UCLA Anderson | Mr. SME Consulting
GMAT 740, GPA 3.55 (as per WES paid service)
Kellogg | Mr. Concrete Angel
GRE 318, GPA 3.33
Chicago Booth | Mr. Unilever To MBB
GRE 308, GPA 3.8
Chicago Booth | Mr. Healthcare PM
GMAT 730, GPA 2.8
INSEAD | Mr. Product Manager
GMAT 740, GPA 63%
Kellogg | Ms. Sustainable Development
GRE N/A, GPA 3.4
Harvard | Mr. Finance
GMAT 750, GPA 3.0
Harvard | Mr. Defense Engineer
GMAT 730, GPA 3.6
Wharton | Mr. Future Non-Profit
GMAT 720, GPA 8/10
Harvard | Mr. Military Quant
GMAT 730, GPA 3.6
Harvard | Mr. Healthcare PE
GRE 340, GPA 3.5
Harvard | Ms. Female Sales Leader
GMAT 740 (target), GPA 3.45
Harvard | Mr. Renewables Athlete
GMAT 710 (1st take), GPA 3.63
Kellogg | Ms. Big4 M&A
GMAT 740, GPA 3.7
Duke Fuqua | Mr. Army Aviator
GRE 314, GPA 3.8
Harvard | Ms. Gay Techie
GRE 332, GPA 3.88
INSEAD | Mr. INSEAD Aspirant
GRE 322, GPA 3.5
Chicago Booth | Ms. Indian Banker
GMAT 740, GPA 9.18/10
MIT Sloan | Ms. Rocket Engineer
GMAT 710, GPA 3.9
Stanford GSB | Mr. Army Engineer
GRE 326, GPA 3.89
Duke Fuqua | Mr. Salesman
GMAT 700, GPA 3.0
Tuck | Mr. Liberal Arts Military
GMAT 680, GPA 2.9
Columbia | Mr. Energy Italian
GMAT 700, GPA 3.5
Duke Fuqua | Mr. Quality Assurance
GMAT 770, GPA 3.6
Harvard | Mr. African Energy
GMAT 750, GPA 3.4
NYU Stern | Ms. Luxury Retail
GMAT 730, GPA 2.5
Stanford GSB | Ms. Russland Native
GMAT 700, GPA 3.5

MIT Sloan 2018-2019 MBA Deadlines

MIT Sloan School of Management – Ethan Baron photo

MIT’s Sloan School of Management has set a Sept. 25th deadline for round one applications to its prestige MBA program. That’s exactly the same date as last year, with decisions sent to candidates by Dec. 19th.

Sloan is giving this year’s round two applicants a bit more breathing room, moving its deadline back five days to Jan. 22, with decisions due by April 2. The third and final deadline, with exactly a month decision time, is April 8th, for notification by May 8th.

MIT Sloan’s 2018-2019 MBA Application Deadlines

Sloan RoundsApplication DeadlineInterviewsDecisions
Round OneSeptember 25, 2018NADecember 19, 2018
Round TwoJanuary 22, 2019NAApril 2, 2019
Round ThreeApril 8, 2019NAMay 8, 2019

Among the elite schools, Sloan has arguably the easier application to complete, requiring a cover letter of 300 or fewer words and a 60-second video statement introducing yourself to your future classmates. Some applicants have recorded their videos in libraries (to show their love of reading), a ski lift, or, in one case, from a kayak by a candidate known for her freestyle moves.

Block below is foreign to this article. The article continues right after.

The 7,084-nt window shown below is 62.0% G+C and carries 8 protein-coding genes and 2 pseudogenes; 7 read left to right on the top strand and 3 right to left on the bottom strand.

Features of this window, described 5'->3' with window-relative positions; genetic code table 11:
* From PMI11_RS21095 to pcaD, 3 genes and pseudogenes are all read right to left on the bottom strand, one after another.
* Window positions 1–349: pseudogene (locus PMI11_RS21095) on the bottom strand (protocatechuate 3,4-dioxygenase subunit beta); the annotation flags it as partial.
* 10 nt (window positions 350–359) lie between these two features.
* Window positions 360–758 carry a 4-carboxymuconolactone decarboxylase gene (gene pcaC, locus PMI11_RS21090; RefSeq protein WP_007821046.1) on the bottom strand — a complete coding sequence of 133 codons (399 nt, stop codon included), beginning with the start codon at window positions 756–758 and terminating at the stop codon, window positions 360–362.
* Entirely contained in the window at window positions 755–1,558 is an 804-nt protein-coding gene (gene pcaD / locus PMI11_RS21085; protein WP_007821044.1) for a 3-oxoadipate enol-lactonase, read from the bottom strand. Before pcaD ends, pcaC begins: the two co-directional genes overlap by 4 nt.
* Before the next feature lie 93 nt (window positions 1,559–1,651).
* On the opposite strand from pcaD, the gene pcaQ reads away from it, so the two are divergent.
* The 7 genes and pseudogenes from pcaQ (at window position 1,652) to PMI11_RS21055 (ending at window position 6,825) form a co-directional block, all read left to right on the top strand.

If invited for an admissions interview, the school tosses in a brief essay of no more than 250 words that asks candidates to describe how they would work “to create a campus that is welcoming, inclusive and increasingly diverse.”

The school asks candidates to take into account the following statement when writing their cover letter: “MIT Sloan seeks students whose personal characteristics demonstrate that they will make the most of the incredible opportunities at MIT, both academic and non-academic. We are on a quest to find those whose presence will enhance the experience of other students. We seek thoughtful leaders with exceptional intellectual abilities and the drive and determination to put their stamp on the world. We welcome people who are independent, authentic, and fearlessly creative — true doers. We want people who can redefine solutions to conventional problems, and strive to preempt unconventional dilemmas with cutting-edge ideas. We demand integrity and respect passion.”


Given Sloan’s prestige and the relatively small class of MBAs it admits each year, the school’s MBA program is among the most highly selective in the world. Last year, Sloan admitted just 11.6% of its applicants, making it the third most selective behind only Stanford (5.7%) and Harvard Business School (11.0%).